Keep in mind that it’s extremely important to keep written documentation. This should include the dates and times the behavior occurred, as well as the location of the behavior. If you can, also add witness statements from co-workers or any other people who might have seen the harassment. Oral or unsigned documents are NOT enough.
When speaking to a supervisor about harassing behavior, tell him or he what steps, if any, you’ve already taken to resolve the situation. This is where your written documentation comes in handy. Your supervisor may request copies of your documents and open an investigation into the harassment.
If, after the above steps have not changed your situation, you might want to consider filing a complaint with the Equal Employment Opportunity Commission (EEOC). Do not delay if you decide to go this route; most cases must be filed with the EEOC within 180 days (or 6 months) to preserve your right to file a claim at the state level. Federal level allows for 300 days (about 10 months) to file.
Filing Charges in Charleston
In South Carolina, in order to file a ‘hostile work environment’ charge, you must be able to prove the following:
- You experienced unwanted sexual advances or were asked for sexual favors,
- That you would not have experienced this harassment if you were the other gender,
- This harassment must:
- Affect your work conditions,
- Interfered with your work environment, and
- Created an offensive or hostile work environment, and
- Your employer failed to prevent or correct the harassment.
There are a number of steps you must take to file charges. These include:
- Filing charges with the EEOC (as mentioned above) or the South Carolina Human Affairs Commission (SCHAC),
- Participating in an investigation—either agency will investigate your case, including looking over employment records and documents (e-mail or other correspondence) and interviewing witnesses. It’s important to fully participate in the investigation,
- Mediation—you may be asked to go through a mediation process,
- Going to a hearing, or
- Filing a lawsuit if all other steps have been exhausted without relief of the situation, preferably with the help of an experienced South Carolina sexual harassment attorney.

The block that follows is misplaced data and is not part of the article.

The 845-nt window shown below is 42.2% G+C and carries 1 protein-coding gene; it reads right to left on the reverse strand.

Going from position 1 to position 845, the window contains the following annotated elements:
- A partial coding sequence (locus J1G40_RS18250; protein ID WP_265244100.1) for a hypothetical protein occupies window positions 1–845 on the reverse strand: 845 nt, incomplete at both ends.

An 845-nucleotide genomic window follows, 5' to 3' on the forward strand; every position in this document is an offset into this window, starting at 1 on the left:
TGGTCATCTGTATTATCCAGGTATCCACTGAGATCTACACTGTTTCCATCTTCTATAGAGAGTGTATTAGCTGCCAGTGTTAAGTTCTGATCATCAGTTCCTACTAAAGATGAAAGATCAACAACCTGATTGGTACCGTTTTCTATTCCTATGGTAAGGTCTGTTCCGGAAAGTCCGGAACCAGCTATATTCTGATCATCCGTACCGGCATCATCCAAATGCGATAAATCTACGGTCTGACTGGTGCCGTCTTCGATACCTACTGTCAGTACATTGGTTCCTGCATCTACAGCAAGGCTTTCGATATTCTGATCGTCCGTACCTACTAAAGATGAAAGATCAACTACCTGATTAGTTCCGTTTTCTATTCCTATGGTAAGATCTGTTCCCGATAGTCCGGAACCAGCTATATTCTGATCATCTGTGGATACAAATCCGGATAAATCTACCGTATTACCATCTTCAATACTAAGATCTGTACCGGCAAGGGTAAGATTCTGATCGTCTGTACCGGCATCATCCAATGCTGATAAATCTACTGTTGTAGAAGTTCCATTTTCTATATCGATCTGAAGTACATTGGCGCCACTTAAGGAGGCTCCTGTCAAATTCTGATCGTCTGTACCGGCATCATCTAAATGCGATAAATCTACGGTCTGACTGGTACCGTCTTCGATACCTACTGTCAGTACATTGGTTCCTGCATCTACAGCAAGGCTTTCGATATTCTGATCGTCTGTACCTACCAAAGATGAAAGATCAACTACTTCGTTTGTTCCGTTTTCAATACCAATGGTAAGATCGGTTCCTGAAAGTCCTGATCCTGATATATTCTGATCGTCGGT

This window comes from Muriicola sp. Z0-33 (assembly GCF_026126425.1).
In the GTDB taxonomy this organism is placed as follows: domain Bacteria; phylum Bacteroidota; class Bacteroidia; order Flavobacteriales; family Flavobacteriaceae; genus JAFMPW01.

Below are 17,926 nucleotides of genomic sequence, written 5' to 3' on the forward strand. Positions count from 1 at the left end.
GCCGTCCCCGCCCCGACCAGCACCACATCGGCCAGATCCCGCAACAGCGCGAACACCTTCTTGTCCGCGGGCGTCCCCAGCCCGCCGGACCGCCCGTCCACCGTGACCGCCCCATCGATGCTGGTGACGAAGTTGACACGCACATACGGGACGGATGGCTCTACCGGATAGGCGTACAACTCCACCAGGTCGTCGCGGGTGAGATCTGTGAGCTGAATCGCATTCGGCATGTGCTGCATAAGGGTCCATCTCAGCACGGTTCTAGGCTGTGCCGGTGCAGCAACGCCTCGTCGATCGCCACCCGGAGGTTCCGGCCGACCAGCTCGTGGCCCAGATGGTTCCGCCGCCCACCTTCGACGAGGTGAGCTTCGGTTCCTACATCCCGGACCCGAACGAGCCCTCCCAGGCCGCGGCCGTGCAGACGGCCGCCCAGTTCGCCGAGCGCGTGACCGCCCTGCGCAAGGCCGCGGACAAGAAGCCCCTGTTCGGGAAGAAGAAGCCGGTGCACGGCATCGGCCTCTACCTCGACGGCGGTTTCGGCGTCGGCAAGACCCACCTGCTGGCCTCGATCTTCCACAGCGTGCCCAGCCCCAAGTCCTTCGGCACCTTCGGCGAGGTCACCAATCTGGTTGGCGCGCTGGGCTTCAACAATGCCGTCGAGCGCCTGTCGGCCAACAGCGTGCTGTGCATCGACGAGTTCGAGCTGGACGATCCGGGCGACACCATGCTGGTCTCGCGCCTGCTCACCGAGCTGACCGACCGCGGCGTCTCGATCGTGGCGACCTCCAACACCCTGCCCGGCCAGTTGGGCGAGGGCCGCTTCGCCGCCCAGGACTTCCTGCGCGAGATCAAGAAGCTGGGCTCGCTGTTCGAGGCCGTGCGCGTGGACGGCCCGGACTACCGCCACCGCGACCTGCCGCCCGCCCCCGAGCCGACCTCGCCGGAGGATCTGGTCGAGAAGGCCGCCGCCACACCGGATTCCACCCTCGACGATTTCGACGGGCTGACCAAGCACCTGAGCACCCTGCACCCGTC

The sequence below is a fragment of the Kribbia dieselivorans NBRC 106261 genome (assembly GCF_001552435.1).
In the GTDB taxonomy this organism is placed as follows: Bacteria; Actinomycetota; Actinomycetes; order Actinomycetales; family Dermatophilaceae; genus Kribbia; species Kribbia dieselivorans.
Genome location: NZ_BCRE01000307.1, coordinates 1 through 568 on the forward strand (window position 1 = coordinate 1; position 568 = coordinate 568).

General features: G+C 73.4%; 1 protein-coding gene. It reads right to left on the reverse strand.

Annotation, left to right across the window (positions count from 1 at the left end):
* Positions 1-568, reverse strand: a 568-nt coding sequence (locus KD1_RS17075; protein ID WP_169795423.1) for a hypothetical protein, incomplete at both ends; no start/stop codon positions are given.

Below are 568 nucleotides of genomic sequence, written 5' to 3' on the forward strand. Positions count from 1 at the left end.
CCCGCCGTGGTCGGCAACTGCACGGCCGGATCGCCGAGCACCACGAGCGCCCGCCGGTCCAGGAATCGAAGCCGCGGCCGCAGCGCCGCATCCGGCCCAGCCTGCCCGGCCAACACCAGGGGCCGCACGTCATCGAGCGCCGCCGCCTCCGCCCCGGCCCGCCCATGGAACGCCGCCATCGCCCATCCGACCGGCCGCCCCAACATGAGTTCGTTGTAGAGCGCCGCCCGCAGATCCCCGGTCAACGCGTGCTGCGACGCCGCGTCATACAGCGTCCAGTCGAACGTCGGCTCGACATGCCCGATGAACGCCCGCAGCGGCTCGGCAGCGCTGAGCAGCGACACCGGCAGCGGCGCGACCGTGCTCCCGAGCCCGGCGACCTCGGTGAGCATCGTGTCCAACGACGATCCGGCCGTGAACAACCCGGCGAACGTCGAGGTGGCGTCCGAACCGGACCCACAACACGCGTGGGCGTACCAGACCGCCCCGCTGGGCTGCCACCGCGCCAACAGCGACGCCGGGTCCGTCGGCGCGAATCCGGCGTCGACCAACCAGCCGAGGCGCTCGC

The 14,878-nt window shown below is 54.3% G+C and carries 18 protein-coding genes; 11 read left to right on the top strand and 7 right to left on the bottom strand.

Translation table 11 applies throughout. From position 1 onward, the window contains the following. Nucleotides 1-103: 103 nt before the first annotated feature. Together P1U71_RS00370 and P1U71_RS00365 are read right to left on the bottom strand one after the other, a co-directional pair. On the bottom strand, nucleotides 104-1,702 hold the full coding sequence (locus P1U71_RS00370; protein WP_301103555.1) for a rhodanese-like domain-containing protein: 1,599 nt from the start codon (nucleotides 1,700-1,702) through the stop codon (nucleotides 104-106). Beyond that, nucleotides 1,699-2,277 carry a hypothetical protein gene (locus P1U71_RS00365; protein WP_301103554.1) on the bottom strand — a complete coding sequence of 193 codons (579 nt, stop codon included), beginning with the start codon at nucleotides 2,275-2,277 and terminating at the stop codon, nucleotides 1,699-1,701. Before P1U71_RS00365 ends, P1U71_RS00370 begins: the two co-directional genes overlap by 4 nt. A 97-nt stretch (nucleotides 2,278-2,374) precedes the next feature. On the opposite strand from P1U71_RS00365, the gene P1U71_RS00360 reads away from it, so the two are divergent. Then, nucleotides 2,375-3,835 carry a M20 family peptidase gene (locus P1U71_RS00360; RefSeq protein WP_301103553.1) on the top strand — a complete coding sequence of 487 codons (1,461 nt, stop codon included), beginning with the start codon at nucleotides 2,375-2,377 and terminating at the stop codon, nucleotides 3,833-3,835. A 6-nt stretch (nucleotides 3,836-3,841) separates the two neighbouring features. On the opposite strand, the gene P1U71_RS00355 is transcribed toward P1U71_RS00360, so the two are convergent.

Hiring a Sexual Harassment Attorney in Charleston
While you’re not required to hire an attorney to file sexual harassment charges with the EEOC, most people will probably feel more comfortable having a professional represent them. Many law offices offer experienced sexual harassment attorneys working in the area of employment law.
Once you decide to hire a lawyer, you should seek those who are experienced South Carolina sexual harassment attorneys. David Aylor is an experienced Charleston sexual harassment attorney. The law firm also has offices in North Charleston, Walterboro, and Myrtle Beach, and offers a wide range of practice areas.
Hiring an attorney for any action is a tough step for many people who may have never had any experience at all with lawyers. It can be a frightening prospect. Your attorney should offer a consultation, where you will present your case. Bring all documentation you have with you to the first appointment. Once the attorney has reviewed your case, he or she should give you advice on how to proceed.
It’s important to remember your attorney has experience in dealing with sexual harassment cases. He or she may ask questions you’re not entirely comfortable with, but know that it’s important to answer these questions as honestly as possible. Withholding information is not the best way to proceed with your case.
Sexual harassment, whether in the workplace or anywhere else, is something that every person should be free from experiencing. However, we all know this is not a perfect world we live in, and every one of us has the chance of being sexually harassed at some point in our lives. Sexual harassment can cause embarrassment, loss of self-esteem, and even threaten our employment.
When sexual harassment occurs in the workplace, know that there is action you can take against the person who is harassing you. Start first with your employee handbook, and if that doesn’t resolve the situation, don’t delay in taking the next steps. A delay may hurt your case, or, if you wait too long, you may not be able to file at all. Sexual harassment in the workplace is nothing more than grown-up bullying, and is not something you have to accept!